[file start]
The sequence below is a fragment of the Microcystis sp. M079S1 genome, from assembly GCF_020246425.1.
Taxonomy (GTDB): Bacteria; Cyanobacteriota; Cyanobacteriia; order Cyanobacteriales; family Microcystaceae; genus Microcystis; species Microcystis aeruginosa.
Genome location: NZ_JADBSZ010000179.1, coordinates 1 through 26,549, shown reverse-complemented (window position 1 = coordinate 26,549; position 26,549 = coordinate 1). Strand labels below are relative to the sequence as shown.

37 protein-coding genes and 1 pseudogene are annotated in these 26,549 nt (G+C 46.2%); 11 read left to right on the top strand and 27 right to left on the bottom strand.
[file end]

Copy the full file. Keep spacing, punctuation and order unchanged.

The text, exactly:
The sequence below is a fragment of the Microcystis sp. M079S1 genome, from assembly GCF_020246425.1.
Taxonomy (GTDB): Bacteria; Cyanobacteriota; Cyanobacteriia; order Cyanobacteriales; family Microcystaceae; genus Microcystis; species Microcystis aeruginosa.
Genome location: NZ_JADBSZ010000179.1, coordinates 1 through 26,549, shown reverse-complemented (window position 1 = coordinate 26,549; position 26,549 = coordinate 1). Strand labels below are relative to the sequence as shown.

37 protein-coding genes and 1 pseudogene are annotated in these 26,549 nt (G+C 46.2%); 11 read left to right on the top strand and 27 right to left on the bottom strand.